Like many designer drugs, synthetic marijuana comes in in different forms and is marketed by many names such as K2, Spice, fake pot, legal weed, and others. To make these products, active ingredients are sprayed onto dried plant material and herbs. Unlike marijuana, which contains THC (tetrahydrocannabinol), synthetic marijuana principally consists of synthetic cannabinoids intended to resemble the effects of cannabis.
There are hundreds of known chemical forms of synthetic cannabinoids, and the substance can vary significantly between batches. Also, because synthetic marijuana is often falsely advertised as being natural and safe to use, many users erroneously believe that it is no more risky than naturally-occurring marijuana, which could not be further from the truth.
Designer stimulants are intended to simulate the effects of cocaine and hallucinogenic drugs. Two common examples are bath salts (synthetic cathinones) and MDMA (3,4-Methylenedioxymethamphetamine), also referred to as “ecstasy” or “molly.”
These intoxicating substances can produce many adverse effects, including addiction, paranoia, rapid heartbeat, hallucinations, panic attacks, and even death.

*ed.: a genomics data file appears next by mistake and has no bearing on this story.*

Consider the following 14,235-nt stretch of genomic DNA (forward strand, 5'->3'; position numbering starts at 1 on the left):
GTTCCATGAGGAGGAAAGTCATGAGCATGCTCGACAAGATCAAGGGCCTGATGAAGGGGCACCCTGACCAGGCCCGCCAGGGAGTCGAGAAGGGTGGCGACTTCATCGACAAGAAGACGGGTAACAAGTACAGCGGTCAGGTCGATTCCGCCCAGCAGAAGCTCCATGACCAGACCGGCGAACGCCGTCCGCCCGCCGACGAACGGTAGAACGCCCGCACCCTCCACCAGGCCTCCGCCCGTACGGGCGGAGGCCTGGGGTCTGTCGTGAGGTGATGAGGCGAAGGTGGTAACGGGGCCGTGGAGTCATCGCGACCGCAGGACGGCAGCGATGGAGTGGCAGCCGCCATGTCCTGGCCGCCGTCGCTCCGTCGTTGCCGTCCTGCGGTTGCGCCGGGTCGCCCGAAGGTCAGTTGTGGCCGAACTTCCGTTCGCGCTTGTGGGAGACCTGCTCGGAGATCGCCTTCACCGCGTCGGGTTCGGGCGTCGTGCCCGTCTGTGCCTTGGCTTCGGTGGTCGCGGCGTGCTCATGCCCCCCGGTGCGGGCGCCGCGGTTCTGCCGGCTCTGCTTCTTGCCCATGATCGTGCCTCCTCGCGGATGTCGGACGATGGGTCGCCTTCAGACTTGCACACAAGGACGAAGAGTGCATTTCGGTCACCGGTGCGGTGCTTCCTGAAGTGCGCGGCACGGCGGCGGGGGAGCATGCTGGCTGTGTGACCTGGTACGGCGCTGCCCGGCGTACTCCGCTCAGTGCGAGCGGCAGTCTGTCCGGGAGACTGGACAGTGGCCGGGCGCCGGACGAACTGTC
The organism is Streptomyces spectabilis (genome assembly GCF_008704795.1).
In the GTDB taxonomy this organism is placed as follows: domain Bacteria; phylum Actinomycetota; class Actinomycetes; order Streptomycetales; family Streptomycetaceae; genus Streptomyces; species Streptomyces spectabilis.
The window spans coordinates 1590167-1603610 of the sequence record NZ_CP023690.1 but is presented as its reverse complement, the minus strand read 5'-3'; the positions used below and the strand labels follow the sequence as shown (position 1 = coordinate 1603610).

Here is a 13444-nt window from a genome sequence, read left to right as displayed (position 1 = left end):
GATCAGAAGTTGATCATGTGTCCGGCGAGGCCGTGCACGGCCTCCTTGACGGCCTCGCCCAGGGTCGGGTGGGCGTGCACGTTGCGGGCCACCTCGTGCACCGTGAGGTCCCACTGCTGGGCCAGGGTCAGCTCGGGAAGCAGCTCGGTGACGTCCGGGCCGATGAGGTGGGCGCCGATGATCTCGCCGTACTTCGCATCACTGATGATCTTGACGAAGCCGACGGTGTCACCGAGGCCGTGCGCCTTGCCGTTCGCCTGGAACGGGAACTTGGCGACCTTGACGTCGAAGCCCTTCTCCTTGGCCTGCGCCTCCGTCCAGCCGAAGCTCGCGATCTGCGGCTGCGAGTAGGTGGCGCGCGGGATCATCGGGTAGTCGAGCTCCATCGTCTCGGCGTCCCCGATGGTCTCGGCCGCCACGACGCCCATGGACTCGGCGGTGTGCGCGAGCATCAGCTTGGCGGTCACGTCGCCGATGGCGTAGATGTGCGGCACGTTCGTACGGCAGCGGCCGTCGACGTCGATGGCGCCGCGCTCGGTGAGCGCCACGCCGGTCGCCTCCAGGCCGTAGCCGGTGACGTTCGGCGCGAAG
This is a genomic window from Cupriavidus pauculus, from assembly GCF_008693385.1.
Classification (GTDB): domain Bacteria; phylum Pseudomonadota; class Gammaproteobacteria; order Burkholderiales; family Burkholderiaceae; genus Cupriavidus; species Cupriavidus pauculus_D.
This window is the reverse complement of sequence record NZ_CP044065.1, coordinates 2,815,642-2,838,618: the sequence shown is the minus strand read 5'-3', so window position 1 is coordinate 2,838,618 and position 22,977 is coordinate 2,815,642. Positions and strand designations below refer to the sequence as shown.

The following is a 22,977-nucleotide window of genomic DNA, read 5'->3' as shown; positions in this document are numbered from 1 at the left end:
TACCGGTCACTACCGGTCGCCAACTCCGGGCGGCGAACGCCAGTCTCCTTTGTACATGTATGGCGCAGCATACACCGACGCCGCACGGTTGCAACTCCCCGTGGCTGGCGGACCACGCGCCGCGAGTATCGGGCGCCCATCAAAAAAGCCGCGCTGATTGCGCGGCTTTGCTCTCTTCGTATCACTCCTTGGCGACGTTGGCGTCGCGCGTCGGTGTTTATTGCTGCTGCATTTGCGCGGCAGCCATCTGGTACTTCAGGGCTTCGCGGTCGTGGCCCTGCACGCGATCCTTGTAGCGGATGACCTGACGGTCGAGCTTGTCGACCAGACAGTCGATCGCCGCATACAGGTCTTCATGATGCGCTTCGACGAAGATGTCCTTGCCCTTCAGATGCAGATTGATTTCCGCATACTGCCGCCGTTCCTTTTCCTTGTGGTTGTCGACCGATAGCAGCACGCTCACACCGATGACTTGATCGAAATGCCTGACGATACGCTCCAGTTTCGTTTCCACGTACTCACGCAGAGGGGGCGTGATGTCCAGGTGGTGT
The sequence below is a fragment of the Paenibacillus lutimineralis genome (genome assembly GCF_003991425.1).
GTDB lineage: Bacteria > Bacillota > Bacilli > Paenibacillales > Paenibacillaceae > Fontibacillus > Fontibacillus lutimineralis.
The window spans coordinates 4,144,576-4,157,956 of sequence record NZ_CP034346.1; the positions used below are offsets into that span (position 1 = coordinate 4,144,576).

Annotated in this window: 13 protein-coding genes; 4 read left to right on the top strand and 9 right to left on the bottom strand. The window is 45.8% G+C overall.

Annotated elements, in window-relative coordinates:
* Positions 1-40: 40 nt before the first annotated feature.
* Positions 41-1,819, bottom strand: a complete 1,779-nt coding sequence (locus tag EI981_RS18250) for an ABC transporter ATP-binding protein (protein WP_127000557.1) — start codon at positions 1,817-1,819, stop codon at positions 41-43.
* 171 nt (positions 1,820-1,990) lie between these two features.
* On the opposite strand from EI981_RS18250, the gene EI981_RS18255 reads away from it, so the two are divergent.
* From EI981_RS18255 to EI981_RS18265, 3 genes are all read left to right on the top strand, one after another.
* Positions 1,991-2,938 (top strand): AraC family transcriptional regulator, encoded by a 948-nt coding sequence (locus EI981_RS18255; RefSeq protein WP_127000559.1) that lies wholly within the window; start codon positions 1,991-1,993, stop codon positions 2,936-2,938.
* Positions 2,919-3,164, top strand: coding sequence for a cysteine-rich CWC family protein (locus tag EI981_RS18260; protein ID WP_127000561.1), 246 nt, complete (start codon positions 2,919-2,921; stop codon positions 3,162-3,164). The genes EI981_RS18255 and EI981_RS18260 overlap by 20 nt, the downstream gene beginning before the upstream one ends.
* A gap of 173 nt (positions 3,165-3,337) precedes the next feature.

3,4-Methylenedioxymethamphetamine, commonly known as Ecstasy and Molly, is a psychoactive substance most often used as a recreational “club” or “party drug.” Use is most prevalent among teens and young adults in party, club, and social settings.
Since the late 1980s, however, the term “ecstasy” has also become a marketing tactic that refers to drugs that may, in fact, contain little to no MDMA. MDMA has been known to produce adverse effects in its own right. Still, substances sold as ecstasy today may include any number of intoxicating substances (e.g., amphetamine or LSD) and potentially toxic additives, such as rat poison.
Despite the cute and colorful logos manufacturers place pills or powder, a potential user can never know what chemicals they are ingesting. The dangers are multiplied when individuals increase the dose or combine it with other substances such as alcohol, unaware that they may have consumed entirely different products.